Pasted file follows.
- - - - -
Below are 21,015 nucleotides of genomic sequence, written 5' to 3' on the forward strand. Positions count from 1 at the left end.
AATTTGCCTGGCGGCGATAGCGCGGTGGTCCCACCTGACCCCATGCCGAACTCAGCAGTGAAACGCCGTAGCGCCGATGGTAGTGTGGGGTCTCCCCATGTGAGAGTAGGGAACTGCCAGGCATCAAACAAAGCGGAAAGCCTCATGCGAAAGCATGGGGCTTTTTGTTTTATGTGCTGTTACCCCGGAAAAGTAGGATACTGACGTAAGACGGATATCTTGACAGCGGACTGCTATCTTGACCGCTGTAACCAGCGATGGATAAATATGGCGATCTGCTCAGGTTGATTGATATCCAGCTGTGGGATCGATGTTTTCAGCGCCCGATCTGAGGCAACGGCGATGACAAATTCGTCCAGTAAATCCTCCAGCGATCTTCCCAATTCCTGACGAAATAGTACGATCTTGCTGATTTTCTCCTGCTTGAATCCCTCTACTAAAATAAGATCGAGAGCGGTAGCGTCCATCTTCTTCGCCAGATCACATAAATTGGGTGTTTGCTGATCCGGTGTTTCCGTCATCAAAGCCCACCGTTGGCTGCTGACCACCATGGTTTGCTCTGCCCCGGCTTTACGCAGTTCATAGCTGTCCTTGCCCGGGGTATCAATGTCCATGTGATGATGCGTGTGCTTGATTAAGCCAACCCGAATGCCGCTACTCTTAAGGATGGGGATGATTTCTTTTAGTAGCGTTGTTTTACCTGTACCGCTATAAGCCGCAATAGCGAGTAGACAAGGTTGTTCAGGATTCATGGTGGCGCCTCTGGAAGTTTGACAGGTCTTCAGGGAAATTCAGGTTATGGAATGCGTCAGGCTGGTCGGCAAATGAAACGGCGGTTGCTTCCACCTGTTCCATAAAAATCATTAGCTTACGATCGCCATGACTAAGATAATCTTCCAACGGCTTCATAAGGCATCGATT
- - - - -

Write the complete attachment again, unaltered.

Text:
Below are 21,015 nucleotides of genomic sequence, written 5' to 3' on the forward strand. Positions count from 1 at the left end.
AATTTGCCTGGCGGCGATAGCGCGGTGGTCCCACCTGACCCCATGCCGAACTCAGCAGTGAAACGCCGTAGCGCCGATGGTAGTGTGGGGTCTCCCCATGTGAGAGTAGGGAACTGCCAGGCATCAAACAAAGCGGAAAGCCTCATGCGAAAGCATGGGGCTTTTTGTTTTATGTGCTGTTACCCCGGAAAAGTAGGATACTGACGTAAGACGGATATCTTGACAGCGGACTGCTATCTTGACCGCTGTAACCAGCGATGGATAAATATGGCGATCTGCTCAGGTTGATTGATATCCAGCTGTGGGATCGATGTTTTCAGCGCCCGATCTGAGGCAACGGCGATGACAAATTCGTCCAGTAAATCCTCCAGCGATCTTCCCAATTCCTGACGAAATAGTACGATCTTGCTGATTTTCTCCTGCTTGAATCCCTCTACTAAAATAAGATCGAGAGCGGTAGCGTCCATCTTCTTCGCCAGATCACATAAATTGGGTGTTTGCTGATCCGGTGTTTCCGTCATCAAAGCCCACCGTTGGCTGCTGACCACCATGGTTTGCTCTGCCCCGGCTTTACGCAGTTCATAGCTGTCCTTGCCCGGGGTATCAATGTCCATGTGATGATGCGTGTGCTTGATTAAGCCAACCCGAATGCCGCTACTCTTAAGGATGGGGATGATTTCTTTTAGTAGCGTTGTTTTACCTGTACCGCTATAAGCCGCAATAGCGAGTAGACAAGGTTGTTCAGGATTCATGGTGGCGCCTCTGGAAGTTTGACAGGTCTTCAGGGAAATTCAGGTTATGGAATGCGTCAGGCTGGTCGGCAAATGAAACGGCGGTTGCTTCCACCTGTTCCATAAAAATCATTAGCTTACGATCGCCATGACTAAGATAATCTTCCAACGGCTTCATAAGGCATCGATT